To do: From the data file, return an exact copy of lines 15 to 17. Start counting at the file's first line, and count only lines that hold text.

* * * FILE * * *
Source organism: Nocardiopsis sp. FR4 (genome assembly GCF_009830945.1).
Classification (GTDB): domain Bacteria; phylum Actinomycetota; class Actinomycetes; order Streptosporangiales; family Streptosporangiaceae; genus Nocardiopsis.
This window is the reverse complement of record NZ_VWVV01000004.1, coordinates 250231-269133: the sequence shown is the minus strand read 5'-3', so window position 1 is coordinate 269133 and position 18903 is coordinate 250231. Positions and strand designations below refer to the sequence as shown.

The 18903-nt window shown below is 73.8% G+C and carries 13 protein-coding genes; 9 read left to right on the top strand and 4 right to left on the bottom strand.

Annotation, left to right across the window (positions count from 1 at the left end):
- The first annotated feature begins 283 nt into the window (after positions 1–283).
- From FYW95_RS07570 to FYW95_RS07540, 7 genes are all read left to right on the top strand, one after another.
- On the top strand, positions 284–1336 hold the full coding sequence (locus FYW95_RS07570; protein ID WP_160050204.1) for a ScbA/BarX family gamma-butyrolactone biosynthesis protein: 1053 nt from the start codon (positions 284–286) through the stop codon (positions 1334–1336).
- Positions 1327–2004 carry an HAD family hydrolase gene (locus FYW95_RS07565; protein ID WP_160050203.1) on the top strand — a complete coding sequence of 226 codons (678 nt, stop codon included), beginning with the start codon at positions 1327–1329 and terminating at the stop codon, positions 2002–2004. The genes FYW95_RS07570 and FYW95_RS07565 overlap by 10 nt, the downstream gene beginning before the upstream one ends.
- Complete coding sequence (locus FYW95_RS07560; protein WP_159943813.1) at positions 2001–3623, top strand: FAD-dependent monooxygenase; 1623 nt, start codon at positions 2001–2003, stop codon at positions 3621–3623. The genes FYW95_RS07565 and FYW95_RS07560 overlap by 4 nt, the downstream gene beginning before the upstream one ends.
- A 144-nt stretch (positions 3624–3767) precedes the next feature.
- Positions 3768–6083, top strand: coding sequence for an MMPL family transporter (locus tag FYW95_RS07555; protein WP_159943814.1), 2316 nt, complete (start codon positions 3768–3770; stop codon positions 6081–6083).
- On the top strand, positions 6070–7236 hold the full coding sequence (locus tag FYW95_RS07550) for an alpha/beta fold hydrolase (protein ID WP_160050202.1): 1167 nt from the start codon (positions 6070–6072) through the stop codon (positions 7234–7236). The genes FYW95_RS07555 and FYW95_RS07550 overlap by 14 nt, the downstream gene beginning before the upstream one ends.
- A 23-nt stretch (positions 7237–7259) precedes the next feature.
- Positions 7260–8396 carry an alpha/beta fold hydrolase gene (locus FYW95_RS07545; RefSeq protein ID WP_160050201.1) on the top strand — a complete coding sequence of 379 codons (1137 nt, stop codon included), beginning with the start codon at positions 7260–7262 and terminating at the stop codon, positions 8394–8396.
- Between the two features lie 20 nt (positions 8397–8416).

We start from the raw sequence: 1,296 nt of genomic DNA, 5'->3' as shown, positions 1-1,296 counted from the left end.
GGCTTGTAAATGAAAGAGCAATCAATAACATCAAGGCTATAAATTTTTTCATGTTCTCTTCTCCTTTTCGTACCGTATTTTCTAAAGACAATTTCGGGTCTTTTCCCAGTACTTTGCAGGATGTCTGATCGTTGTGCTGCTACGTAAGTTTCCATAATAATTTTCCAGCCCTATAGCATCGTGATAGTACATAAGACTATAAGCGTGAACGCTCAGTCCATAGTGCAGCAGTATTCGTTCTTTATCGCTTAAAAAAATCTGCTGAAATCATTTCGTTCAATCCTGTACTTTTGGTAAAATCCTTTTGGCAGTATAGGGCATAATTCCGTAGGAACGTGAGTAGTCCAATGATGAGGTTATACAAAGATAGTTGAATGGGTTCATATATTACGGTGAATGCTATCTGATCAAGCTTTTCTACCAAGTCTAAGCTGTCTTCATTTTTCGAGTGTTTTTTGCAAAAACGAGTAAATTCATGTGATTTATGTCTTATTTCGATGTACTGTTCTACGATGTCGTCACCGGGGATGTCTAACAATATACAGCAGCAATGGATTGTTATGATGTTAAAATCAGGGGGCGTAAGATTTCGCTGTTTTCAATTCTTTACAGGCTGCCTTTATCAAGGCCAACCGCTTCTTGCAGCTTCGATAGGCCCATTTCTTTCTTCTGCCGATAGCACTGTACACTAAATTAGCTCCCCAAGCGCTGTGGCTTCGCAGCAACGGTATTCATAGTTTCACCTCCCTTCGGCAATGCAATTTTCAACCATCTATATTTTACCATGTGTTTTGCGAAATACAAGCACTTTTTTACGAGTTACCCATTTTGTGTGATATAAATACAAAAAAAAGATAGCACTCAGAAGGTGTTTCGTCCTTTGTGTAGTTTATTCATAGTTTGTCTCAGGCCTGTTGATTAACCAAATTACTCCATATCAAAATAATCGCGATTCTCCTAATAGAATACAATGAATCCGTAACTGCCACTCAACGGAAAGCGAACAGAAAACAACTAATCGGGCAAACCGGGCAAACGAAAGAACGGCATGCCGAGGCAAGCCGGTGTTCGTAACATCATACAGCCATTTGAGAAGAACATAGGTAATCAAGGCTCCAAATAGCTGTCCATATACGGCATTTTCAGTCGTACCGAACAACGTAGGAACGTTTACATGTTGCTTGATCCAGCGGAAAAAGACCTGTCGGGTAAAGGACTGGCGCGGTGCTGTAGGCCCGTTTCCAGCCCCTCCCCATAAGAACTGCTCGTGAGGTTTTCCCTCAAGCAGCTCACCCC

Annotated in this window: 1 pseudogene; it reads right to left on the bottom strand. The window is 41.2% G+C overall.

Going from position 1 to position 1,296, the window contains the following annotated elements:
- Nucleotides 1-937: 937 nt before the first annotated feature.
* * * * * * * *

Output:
- Positions 7260–8396 carry an alpha/beta fold hydrolase gene (locus FYW95_RS07545; RefSeq protein ID WP_160050201.1) on the top strand — a complete coding sequence of 379 codons (1137 nt, stop codon included), beginning with the start codon at positions 7260–7262 and terminating at the stop codon, positions 8394–8396.
- Between the two features lie 20 nt (positions 8397–8416).

We start from the raw sequence: 1,296 nt of genomic DNA, 5'->3' as shown, positions 1-1,296 counted from the left end.